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A Final Thought about the British Airways Changes….Seriously, They’re a Good Thing for Most of Us

I’ve been reading lots of commentary about the changes British Airways has made to its award chart with its new Avios distance/zone-based points redemption program. Pretty universally, the feeling is that British Airways has screwed over travelers and that we should all be up in arms about the screwing we just received.

If you haven’t seen, basically redemptions for flights to Asia and South America have gone from being very reasonable to very expensive. However, redemptions (especially nonstop redemptions) within the US; from the US to the Caribbean and Central America; within South America; from the US to Europe; and within Europe, have all become more reasonable. In some cases, far more reasonable.

How these changes affect you is based entirely on your travel patterns. I suspect for people (like me) with families, these changes are actually great. We can take cold weather trips to the Caribbean and Central America for fewer points than required before. Plus, short-to-mid haul flights within the US have also become more reasonable. As a commenter pointed out yesterday, flights from New York to Montreal are now 9,000 miles round trip plus about $55 in taxes. Many flights within South America are now 9,000 miles round trip plus $10 or so. Those are great deals, and there are plenty more.

For most families (and many non-families) that’s pretty much how we use miles. Sure, I take trips outside of those places — but I’ve got miles in plenty of other mileage plans to ensure I can fly free pretty much wherever I want. But for most people, these changes are beneficial.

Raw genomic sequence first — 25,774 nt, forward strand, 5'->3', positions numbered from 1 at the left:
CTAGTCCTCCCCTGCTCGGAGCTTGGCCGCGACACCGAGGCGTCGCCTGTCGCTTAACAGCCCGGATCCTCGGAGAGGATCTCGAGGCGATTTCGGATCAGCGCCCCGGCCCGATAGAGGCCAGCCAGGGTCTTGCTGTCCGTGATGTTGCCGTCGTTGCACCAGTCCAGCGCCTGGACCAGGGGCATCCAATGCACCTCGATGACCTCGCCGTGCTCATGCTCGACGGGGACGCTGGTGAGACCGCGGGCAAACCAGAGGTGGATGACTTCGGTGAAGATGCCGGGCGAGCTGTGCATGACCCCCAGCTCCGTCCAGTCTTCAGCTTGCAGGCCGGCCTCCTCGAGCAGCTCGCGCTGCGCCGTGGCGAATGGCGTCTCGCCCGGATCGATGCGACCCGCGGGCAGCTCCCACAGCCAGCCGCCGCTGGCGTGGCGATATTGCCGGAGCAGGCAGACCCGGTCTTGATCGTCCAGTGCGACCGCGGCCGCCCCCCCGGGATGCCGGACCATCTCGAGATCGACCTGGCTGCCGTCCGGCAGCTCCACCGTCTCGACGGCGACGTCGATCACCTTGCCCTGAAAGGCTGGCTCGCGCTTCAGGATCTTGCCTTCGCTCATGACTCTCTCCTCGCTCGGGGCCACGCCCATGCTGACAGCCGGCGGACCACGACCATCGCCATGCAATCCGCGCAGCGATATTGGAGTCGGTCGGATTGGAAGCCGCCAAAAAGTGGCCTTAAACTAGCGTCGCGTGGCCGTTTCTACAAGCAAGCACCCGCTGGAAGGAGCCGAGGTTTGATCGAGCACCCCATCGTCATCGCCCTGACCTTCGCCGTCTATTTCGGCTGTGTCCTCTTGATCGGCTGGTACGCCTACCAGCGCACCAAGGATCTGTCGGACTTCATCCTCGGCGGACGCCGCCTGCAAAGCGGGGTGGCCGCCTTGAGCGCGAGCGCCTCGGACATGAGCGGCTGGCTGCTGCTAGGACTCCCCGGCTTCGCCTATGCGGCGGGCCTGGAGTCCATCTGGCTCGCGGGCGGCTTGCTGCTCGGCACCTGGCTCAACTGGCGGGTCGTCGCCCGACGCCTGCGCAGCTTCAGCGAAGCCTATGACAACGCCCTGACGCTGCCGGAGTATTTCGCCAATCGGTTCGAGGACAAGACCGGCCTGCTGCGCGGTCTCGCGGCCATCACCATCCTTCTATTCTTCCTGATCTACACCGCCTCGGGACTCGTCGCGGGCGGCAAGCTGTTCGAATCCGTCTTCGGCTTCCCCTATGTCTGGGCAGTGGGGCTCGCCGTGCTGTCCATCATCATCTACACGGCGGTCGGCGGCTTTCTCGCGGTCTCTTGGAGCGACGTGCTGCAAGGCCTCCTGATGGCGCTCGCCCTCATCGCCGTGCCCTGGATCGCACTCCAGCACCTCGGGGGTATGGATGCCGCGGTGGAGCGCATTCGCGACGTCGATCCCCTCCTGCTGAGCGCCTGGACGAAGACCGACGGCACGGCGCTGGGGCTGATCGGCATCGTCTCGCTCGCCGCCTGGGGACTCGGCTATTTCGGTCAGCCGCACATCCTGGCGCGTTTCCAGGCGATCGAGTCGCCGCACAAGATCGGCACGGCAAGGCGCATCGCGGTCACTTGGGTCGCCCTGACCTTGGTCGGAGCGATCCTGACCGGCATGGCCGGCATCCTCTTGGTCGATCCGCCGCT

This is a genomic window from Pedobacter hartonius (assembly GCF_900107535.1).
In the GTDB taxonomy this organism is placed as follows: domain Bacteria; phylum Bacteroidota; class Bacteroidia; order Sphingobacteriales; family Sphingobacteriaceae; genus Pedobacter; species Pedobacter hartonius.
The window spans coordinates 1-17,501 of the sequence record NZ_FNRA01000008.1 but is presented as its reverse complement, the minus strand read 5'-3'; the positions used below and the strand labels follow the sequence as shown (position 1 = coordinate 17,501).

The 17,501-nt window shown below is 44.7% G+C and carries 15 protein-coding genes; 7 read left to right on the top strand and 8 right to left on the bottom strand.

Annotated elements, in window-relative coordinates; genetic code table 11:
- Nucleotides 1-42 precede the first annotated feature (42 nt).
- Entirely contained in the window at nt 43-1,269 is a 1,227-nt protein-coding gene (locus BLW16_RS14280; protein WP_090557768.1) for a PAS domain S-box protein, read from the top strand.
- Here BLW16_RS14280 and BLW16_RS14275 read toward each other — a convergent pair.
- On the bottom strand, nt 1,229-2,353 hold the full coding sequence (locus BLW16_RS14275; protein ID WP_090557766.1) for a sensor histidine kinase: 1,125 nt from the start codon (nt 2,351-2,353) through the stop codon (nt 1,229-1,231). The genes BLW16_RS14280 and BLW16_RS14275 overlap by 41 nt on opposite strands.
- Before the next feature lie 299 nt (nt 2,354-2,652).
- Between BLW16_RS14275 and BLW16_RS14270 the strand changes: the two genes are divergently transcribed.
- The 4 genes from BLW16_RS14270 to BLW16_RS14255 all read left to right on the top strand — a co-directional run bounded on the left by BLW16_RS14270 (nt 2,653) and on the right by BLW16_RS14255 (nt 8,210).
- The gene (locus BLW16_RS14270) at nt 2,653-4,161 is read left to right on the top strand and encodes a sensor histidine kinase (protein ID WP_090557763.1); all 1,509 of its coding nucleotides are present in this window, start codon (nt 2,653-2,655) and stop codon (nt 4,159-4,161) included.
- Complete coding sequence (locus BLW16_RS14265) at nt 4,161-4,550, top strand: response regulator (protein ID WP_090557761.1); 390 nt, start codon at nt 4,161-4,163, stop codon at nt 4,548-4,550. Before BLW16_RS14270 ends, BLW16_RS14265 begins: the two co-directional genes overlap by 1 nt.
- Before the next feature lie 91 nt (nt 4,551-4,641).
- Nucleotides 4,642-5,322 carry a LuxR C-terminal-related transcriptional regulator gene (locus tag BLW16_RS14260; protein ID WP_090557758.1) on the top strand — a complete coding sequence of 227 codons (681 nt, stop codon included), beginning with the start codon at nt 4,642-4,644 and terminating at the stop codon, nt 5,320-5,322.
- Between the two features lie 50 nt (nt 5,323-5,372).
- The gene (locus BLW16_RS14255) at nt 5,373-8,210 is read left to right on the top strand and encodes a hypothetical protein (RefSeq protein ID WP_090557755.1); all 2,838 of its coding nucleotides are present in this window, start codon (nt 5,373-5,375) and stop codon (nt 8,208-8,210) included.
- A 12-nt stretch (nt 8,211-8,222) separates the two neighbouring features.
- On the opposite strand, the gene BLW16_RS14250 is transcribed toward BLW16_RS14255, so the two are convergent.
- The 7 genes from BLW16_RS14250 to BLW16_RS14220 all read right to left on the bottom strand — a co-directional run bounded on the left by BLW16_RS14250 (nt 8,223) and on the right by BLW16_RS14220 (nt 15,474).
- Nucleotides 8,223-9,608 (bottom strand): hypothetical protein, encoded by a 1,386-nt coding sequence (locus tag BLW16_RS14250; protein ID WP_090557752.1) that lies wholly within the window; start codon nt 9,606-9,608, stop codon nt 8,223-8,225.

If you were hoping to hop around South America for 40,000 miles like you used to, that’s gone. So are the well-priced business class trips to Southeast Asia on Cathay. Those are gone too. But most people reading this should take everything else they’re reading about Avios with a grain of salt — the changes will actually benefit most of us. How often does that happen?

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  1. I would agree with you if flights without stops (but with connections) were priced by total miles traveled and not by segment. As it stands, the award chart heavily penalizes those of us who do not live in AA hubs.

    Further, in terms of SPG points per flight with the transfer bonus, the LAN distance based award chart is almost always a better value than Avios. I know comparing in terms of SPG points is not perfect, but that is the only common way I could come up with.

  2. The connections thing definitely penalizes people in non-hub cities. But even with those connections, many flights are still cheaper (esp to the Caribbean & Central America).

    I’m a big fan of the SPG->LAN transfer (it’s how I went to Easter Island), but it takes a week or two for points to show up at LAN, and their customer service is horrible (ie, if you have to call them). If you’ve got SPG points, LAN is a great transfer option, no doubt.